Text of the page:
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‘Brain on fire,’ ear numbness, hallucinations: Just what are the symptoms of ‘Long COVID’?

0 2 years ago

More than two years into the pandemic, scientists have yet to come to a consensus.

It seems like most any ailment—from the expected, like fatigue, dry cough, and shortness of breath—to the obscure, like ear numbness, a sensation of “brain on fire,” and hallucinations—could be symptoms, according to a landmark July study published in British medical journal The Lancet.

In fact, the study identified more than 200 potential Long COVID symptoms in 10 organ systems, with 66 symptoms typically lasting over seven months. Researchers surveyed nearly 4,000 sufferers with confirmed or suspected COVID from nearly 60 countries, with illness of a month or longer.

Now, a new study out of Italy, published earlier this month, found that symptoms of Long COVID may vary based on the variant. When researchers examined the records of nearly 450 patients, they found that those infected with the Alpha variant, the first identified COVID variant of concern, were more likely to experience muscle aches, insomnia, brain fog, and anxiety or depression when compared to patients with the initial strain of COVID—and less likely to experience the stereotypical loss of taste or smell.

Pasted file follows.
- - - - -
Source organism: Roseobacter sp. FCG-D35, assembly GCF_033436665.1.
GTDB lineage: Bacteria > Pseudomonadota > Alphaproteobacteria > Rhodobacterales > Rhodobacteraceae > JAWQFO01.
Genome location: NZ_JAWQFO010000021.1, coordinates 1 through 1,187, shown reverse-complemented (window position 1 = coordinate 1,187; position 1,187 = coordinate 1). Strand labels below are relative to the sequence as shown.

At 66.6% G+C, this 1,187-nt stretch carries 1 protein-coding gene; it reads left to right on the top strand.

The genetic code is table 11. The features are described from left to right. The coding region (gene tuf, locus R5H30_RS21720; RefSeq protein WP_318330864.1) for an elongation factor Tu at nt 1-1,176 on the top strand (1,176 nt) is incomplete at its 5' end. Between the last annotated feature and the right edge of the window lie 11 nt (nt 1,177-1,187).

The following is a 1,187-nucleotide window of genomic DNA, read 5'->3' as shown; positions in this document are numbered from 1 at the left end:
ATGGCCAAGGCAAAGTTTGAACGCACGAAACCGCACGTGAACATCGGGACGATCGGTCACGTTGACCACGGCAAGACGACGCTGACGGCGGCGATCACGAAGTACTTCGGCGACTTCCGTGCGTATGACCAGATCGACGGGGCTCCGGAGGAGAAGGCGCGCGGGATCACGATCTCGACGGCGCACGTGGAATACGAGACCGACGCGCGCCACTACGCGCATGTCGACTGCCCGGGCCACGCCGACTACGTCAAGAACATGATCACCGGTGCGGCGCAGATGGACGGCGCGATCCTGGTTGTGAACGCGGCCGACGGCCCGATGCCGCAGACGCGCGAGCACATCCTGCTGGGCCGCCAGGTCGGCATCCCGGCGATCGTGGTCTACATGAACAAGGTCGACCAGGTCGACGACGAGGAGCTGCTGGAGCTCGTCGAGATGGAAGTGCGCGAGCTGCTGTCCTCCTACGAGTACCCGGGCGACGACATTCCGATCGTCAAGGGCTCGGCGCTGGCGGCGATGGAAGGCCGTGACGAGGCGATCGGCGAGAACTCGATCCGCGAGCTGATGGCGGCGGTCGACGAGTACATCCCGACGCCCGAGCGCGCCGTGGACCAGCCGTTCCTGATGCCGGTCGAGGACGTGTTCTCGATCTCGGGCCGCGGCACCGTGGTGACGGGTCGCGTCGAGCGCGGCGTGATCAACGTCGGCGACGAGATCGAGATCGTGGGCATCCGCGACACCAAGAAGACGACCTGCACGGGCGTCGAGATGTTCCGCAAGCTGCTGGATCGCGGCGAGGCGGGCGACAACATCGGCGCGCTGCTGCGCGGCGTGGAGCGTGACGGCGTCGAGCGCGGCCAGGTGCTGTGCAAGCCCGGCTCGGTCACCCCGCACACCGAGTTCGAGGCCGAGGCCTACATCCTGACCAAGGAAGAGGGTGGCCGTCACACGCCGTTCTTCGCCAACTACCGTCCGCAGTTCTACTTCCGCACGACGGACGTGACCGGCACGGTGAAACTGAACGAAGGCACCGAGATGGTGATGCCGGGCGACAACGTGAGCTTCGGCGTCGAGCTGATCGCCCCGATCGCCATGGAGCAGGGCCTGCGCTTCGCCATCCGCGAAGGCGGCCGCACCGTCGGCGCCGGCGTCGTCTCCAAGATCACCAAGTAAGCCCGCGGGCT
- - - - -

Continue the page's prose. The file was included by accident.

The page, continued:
Victims of childhood trauma are more likely to develop Long COVID, according to a not-yet-peer-reviewed study published in February to preprint server medRxiv—likely due, researchers say, to altered immune response.

The World Health Organization defines Long COVID as a condition that occurs in someone who had COVID, with symptoms that cannot be explained by another diagnosis, that last for two months or more. The symptoms can persist following the initial onset, or come and go over time, the organization says, adding that a diagnosis of Long COVID usually wouldn’t be made until three months after acute illness.


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